Winner of the 2008 American Library Association’s Alex Award
Winner of the 2008 Doug Wright Award
Winner of the 2008 Joe Shuster Award
Selected for Canada Reads 2011
I have strong feelings about Essex County being included in Canada Reads 2011. On Twitter and Facebook my strong conviction that a graphic novel shouldn’t be in this competition has been misconstrued as being “against” the genre; I will admit that this type of book is something that I never reach for, but I am not against this as an artistic form. My objections to its inclusion simply stems from the fact that I do not see the graphic novel as a literary genre; graphic novels are primarily a medium for the visual arts. The cartoons are the star. Now with that out of the way I can get down to business.
As a youngster I was a huge comic book fan but the idea of a “novel” told through comics was a little strange to me. No matter what your feelings on this medium it is hard to deny that graphic novels have exploded in popularity. Many bookstores, including larger independents, have sections dedicated to them. I am not going to attempt to know anything about the big players in this world but with the little bit of research I did before I started Essex County I learned that Jeff Lemire is a very well respected man in the industry, working with DC/Vertigo Comics. Essex County is not one cohesive novel, it is a collection of three smaller books and two short comics that make up the Essex County mythology. I have to admit, I really enjoyed this book. Lemire is an incredibly talented artist.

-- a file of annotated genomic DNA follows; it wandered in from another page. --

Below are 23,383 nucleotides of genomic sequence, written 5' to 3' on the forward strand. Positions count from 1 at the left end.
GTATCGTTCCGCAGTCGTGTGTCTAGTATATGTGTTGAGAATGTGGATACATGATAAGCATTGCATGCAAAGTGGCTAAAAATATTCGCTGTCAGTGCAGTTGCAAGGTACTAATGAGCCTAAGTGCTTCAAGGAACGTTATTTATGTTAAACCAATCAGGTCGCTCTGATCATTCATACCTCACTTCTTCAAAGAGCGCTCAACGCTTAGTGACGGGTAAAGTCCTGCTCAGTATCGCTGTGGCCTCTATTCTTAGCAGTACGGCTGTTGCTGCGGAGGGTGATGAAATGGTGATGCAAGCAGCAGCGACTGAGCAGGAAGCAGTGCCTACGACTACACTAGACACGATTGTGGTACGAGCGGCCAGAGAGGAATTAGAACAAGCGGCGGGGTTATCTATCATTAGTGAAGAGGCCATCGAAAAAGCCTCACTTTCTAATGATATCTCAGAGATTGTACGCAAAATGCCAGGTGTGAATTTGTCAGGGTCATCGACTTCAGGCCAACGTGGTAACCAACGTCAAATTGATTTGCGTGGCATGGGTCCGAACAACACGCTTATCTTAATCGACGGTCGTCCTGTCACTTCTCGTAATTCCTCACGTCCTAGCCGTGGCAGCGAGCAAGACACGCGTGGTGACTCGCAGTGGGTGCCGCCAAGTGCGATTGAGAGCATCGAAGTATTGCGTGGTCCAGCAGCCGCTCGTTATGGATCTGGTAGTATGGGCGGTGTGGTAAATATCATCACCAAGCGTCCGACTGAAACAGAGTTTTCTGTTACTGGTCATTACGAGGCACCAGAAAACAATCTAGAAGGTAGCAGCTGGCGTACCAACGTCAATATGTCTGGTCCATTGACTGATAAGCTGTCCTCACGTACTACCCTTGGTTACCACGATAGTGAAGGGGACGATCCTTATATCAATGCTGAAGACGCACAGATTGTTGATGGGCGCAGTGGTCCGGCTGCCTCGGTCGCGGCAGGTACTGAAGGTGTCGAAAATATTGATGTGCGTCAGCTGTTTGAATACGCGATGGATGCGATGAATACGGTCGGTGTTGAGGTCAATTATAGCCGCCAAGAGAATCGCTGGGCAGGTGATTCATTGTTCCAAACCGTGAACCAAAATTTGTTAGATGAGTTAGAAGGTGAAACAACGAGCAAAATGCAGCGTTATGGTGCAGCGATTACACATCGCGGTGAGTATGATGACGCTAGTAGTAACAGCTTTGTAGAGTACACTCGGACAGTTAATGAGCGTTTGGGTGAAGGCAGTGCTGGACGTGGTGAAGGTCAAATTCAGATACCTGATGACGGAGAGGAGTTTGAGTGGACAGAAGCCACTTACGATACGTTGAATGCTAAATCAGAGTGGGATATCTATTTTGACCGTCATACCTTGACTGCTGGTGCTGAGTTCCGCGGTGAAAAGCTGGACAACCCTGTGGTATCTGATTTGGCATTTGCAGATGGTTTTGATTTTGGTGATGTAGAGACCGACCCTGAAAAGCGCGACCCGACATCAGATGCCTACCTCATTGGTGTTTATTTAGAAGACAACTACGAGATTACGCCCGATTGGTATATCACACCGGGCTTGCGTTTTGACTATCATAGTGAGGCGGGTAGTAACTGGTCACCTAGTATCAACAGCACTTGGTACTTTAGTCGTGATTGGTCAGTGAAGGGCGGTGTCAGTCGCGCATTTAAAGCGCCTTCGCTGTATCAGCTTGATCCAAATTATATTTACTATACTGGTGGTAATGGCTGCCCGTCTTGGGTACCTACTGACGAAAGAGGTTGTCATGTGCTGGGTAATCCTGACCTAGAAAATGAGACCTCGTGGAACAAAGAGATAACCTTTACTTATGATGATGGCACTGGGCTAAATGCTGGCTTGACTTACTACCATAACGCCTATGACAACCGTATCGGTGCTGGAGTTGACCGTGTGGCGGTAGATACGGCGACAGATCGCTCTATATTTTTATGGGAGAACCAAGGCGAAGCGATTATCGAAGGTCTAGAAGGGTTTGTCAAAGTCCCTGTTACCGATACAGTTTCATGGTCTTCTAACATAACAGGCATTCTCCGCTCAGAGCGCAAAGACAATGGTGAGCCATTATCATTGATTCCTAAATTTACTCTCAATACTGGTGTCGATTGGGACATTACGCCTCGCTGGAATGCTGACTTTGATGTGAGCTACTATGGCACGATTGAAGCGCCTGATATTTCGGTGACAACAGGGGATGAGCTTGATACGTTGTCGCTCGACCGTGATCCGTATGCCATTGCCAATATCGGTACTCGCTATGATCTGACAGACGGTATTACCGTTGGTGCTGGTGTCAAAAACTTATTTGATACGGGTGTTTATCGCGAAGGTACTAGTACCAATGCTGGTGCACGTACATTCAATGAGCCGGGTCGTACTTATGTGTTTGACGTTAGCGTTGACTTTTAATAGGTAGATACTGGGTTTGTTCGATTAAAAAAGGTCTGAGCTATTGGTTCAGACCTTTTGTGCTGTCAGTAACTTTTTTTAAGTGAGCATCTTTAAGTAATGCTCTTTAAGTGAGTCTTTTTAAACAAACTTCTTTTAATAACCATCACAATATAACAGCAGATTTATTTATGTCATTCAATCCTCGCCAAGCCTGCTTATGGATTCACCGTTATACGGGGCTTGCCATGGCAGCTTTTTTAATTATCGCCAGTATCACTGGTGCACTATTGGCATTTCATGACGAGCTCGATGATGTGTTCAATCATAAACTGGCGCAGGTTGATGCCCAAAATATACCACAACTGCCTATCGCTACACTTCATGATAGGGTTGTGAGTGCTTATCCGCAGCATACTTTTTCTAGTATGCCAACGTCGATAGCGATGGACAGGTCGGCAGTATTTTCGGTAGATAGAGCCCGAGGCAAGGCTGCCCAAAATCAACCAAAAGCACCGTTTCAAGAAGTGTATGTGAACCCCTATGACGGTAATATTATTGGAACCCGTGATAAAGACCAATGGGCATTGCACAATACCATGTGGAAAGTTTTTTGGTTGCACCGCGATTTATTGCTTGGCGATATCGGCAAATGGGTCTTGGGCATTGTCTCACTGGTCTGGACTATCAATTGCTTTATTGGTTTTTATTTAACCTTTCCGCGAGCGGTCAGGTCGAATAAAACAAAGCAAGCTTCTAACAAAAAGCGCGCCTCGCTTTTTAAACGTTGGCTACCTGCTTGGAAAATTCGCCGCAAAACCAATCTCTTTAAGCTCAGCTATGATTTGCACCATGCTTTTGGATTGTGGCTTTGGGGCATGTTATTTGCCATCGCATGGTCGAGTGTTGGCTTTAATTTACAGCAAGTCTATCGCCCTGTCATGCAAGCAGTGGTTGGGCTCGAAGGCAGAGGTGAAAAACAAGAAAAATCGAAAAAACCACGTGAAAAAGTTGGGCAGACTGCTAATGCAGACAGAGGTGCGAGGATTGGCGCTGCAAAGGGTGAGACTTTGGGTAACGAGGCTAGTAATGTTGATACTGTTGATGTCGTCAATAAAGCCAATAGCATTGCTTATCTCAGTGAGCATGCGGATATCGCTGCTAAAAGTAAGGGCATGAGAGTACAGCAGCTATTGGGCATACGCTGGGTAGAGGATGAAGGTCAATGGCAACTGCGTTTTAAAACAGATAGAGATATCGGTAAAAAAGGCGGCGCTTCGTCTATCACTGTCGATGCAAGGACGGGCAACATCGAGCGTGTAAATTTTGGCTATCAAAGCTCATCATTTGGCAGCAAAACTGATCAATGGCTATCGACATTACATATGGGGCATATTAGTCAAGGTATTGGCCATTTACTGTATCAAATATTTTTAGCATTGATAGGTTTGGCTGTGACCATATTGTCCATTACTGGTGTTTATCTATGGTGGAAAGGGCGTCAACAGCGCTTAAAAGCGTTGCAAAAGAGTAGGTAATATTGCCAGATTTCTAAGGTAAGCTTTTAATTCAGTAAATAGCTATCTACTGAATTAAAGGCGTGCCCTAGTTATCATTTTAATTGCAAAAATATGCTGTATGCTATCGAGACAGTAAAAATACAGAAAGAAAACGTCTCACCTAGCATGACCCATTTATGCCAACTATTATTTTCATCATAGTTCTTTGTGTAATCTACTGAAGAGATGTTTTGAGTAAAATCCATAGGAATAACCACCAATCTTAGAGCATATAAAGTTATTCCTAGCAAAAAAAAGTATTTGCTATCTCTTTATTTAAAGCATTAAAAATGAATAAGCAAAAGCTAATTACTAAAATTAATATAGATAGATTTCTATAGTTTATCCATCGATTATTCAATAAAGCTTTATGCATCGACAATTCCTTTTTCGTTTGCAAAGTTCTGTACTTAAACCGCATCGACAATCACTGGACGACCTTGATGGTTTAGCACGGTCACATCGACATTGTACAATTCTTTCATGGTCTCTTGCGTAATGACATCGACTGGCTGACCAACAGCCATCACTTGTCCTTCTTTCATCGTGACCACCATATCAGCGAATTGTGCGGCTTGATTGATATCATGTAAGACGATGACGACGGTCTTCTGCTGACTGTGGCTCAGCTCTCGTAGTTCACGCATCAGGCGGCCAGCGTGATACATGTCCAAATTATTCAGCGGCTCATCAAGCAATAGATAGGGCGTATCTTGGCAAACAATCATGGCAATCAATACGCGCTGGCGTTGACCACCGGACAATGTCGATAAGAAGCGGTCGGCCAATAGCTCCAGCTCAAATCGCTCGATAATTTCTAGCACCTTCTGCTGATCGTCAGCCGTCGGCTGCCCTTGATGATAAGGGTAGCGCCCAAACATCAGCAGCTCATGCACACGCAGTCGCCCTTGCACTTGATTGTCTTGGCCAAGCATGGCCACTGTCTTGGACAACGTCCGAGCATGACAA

I loved the artistic style in this book; it has a roughness to it that could be described as gritty. Even on stretches of 5 or 6 pages that do not have a single word of text, Lemire was able to display a wide range of emotions, internal torment, and family strife with a simple subtle change to an illustration. The way the author ties together the three “books” of the collection is masterful; it really does create what feels like folklore. I was amazed at how clearly complex themes came through in this type of book.
After the three main books are finished there are 2 small comics included in the collection. While these were well done I don’t feel like they added much to the overall work. I think that the essence of what Lemire was going for is best represented in the longer works. The “Bonus Materials” section really bugged me. I am one of these people that do not like DVD extras, simply because I do not want to see the wizard behind the curtain. I found seeing these bits and pieces was just that, the magician revealing his secrets. It could be argued that I didn’t have to read it, but, it was in the volume, so I felt I owed it to Mr. Lemire.
Will I be rushing out to buy more graphic novels? No. Is my opinion changed about this book being included in Canada Reads? No. Did I enjoy this book? Yes, absolutely. I was surprised by how much I liked it. This is an entirely new form of storytelling that I was completely ignorant of. With Canada Reads right around the corner I wanted to start (re)reading the titles far enough ahead of time that I would be able to get through them all before the show; Essex County being the behemoth of a book that it is was my first choice as I figured it would take me a long time to get through, I was wrong. I managed to rip through this 500+ page book in only one Sunday. I think this book will be eliminated early from the competition (I am predicting it will be the second to go); I have a feeling that the debates will be centered around the arguments I made above. With all of my prejudices aside I would like to thank Canada Reads for putting a book in my hands that I would otherwise have never even heard of.